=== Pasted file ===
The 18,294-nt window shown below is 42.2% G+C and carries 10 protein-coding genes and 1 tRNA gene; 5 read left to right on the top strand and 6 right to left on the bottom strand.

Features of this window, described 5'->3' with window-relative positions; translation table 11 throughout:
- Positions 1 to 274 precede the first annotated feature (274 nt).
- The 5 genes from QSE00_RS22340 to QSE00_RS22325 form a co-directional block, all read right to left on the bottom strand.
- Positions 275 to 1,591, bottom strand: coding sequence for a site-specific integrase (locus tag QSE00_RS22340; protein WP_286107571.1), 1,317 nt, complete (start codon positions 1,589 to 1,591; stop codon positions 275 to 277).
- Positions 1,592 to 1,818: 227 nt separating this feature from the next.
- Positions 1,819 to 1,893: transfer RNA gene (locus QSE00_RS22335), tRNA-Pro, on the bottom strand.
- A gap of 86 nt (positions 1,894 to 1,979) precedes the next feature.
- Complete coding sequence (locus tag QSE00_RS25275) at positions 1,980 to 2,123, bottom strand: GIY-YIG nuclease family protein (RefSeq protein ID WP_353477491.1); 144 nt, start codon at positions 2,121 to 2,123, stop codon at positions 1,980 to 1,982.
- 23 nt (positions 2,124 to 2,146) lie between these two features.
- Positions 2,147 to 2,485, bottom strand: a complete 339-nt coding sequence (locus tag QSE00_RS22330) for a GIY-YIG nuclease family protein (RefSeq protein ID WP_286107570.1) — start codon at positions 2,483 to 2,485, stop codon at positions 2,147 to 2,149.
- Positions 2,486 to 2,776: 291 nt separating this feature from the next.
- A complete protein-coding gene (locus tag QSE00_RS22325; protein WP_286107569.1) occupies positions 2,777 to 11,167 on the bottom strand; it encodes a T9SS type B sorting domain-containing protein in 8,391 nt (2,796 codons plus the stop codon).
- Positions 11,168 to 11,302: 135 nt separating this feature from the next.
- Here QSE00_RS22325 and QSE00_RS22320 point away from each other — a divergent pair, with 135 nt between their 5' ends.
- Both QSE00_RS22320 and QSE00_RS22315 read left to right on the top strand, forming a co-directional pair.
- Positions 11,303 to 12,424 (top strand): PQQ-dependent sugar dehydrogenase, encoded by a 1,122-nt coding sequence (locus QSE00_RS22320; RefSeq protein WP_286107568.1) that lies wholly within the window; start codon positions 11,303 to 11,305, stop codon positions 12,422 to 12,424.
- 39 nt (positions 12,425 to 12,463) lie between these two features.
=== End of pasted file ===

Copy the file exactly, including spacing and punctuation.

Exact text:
The 18,294-nt window shown below is 42.2% G+C and carries 10 protein-coding genes and 1 tRNA gene; 5 read left to right on the top strand and 6 right to left on the bottom strand.

Features of this window, described 5'->3' with window-relative positions; translation table 11 throughout:
- Positions 1 to 274 precede the first annotated feature (274 nt).
- The 5 genes from QSE00_RS22340 to QSE00_RS22325 form a co-directional block, all read right to left on the bottom strand.
- Positions 275 to 1,591, bottom strand: coding sequence for a site-specific integrase (locus tag QSE00_RS22340; protein WP_286107571.1), 1,317 nt, complete (start codon positions 1,589 to 1,591; stop codon positions 275 to 277).
- Positions 1,592 to 1,818: 227 nt separating this feature from the next.
- Positions 1,819 to 1,893: transfer RNA gene (locus QSE00_RS22335), tRNA-Pro, on the bottom strand.
- A gap of 86 nt (positions 1,894 to 1,979) precedes the next feature.
- Complete coding sequence (locus tag QSE00_RS25275) at positions 1,980 to 2,123, bottom strand: GIY-YIG nuclease family protein (RefSeq protein ID WP_353477491.1); 144 nt, start codon at positions 2,121 to 2,123, stop codon at positions 1,980 to 1,982.
- 23 nt (positions 2,124 to 2,146) lie between these two features.
- Positions 2,147 to 2,485, bottom strand: a complete 339-nt coding sequence (locus tag QSE00_RS22330) for a GIY-YIG nuclease family protein (RefSeq protein ID WP_286107570.1) — start codon at positions 2,483 to 2,485, stop codon at positions 2,147 to 2,149.
- Positions 2,486 to 2,776: 291 nt separating this feature from the next.
- A complete protein-coding gene (locus tag QSE00_RS22325; protein WP_286107569.1) occupies positions 2,777 to 11,167 on the bottom strand; it encodes a T9SS type B sorting domain-containing protein in 8,391 nt (2,796 codons plus the stop codon).
- Positions 11,168 to 11,302: 135 nt separating this feature from the next.
- Here QSE00_RS22325 and QSE00_RS22320 point away from each other — a divergent pair, with 135 nt between their 5' ends.
- Both QSE00_RS22320 and QSE00_RS22315 read left to right on the top strand, forming a co-directional pair.
- Positions 11,303 to 12,424 (top strand): PQQ-dependent sugar dehydrogenase, encoded by a 1,122-nt coding sequence (locus QSE00_RS22320; RefSeq protein WP_286107568.1) that lies wholly within the window; start codon positions 11,303 to 11,305, stop codon positions 12,422 to 12,424.
- 39 nt (positions 12,425 to 12,463) lie between these two features.